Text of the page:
Now the Scandinavian (Scandinavia is Denmark, Norway and Sweden – Nordic counties additionally include Finland and Iceland) had delivered. What we are seeing now is the next round with the ball in Nordea’s court – up to now Nordea has made a lot of swishing noises with the racket; but very little ball hitting. A 10% staff cut is not going to impress governments twisting arms for a 20% pay cut.

Nothing official has percolated yet; but the Danish Central Bank has of November 30th stopped quoting daily interest rates on sovereign bonds – where the papers has it that the 10 year actually dipped below 1%. What is hissed out between clenched teeth is rarely quotable.

My take on it (and it is thoroughly unconfirmed and only based on what is NOT said) is that Nordea Bank AB (STO:NDA-SEK) is kicked out of the Danish variable interest mortgage banking system, where Nordea (Sweden) will more or less permanently finance their variable interest one year real estate bonds. The interest of these bonds is so low, that they can’t be sold off without a guaranteed loss to Nordea Bank AB (STO:NDA-SEK) – which will keep them in the appropriate vault.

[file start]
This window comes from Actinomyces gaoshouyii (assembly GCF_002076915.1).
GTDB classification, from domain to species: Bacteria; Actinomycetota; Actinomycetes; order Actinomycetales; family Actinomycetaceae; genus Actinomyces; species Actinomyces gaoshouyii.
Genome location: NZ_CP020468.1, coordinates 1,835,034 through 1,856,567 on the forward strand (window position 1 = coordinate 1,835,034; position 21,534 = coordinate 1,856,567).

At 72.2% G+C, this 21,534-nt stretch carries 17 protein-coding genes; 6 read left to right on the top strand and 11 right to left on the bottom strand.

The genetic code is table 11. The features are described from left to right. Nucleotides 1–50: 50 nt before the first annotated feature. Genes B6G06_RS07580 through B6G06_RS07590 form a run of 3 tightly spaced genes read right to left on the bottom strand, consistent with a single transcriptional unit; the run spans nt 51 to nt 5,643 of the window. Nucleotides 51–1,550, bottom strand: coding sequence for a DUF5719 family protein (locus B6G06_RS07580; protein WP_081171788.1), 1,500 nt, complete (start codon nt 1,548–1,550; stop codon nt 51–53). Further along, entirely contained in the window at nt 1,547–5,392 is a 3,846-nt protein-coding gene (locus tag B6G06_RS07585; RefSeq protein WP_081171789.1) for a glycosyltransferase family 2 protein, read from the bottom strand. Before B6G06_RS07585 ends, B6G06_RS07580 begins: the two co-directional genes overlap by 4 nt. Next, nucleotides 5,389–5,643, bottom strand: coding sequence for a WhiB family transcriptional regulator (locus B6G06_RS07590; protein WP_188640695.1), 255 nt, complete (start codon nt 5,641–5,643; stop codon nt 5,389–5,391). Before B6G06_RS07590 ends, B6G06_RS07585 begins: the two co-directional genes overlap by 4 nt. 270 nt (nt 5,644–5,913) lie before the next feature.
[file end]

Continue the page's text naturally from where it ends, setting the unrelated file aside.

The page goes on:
The Nordic countries have shown that they are perfectly prepared to hit the banks – the major banks: Nordea is in its own right a systemically important bank in at least three different countries and currencies. The Swedish reservations on the European Bank Inspection issue are understandable! No matter ever which way you turn it Nordea is coming under the European Bank Inspection – or will have to confine its activities to Sweden (SEB is another) the EU is hardly going to allow Nordea to run rough-shoed over the Finnish Bank Inspection (nor Denmark’s for that matter).

The promise/threat of Christian Clausen of a 10% staff cut is just a normal bankers way of waving away flies. My estimate is that he hasn’t quite understood that these flies have stings and a mean temper. If you are confused, you are certainly not alone: There has been broadcast a major television expose on the 5 old bank rescue of Danske Bank A/S (CPH:DANSKE) (PINK:DNSKY) with a lot of noise about who cheated whom. The only trouble is that the Government stands by the agreement and CEO of Danske Bank, Eivind Kolding states that nobody has been cheated; but Danske Bank A/S (CPH:DANSKE) (PINK:DNSKY) was not going to give away its shares to the Danish state at a time when they were at an all time low: The state guarantees have been paid for in full.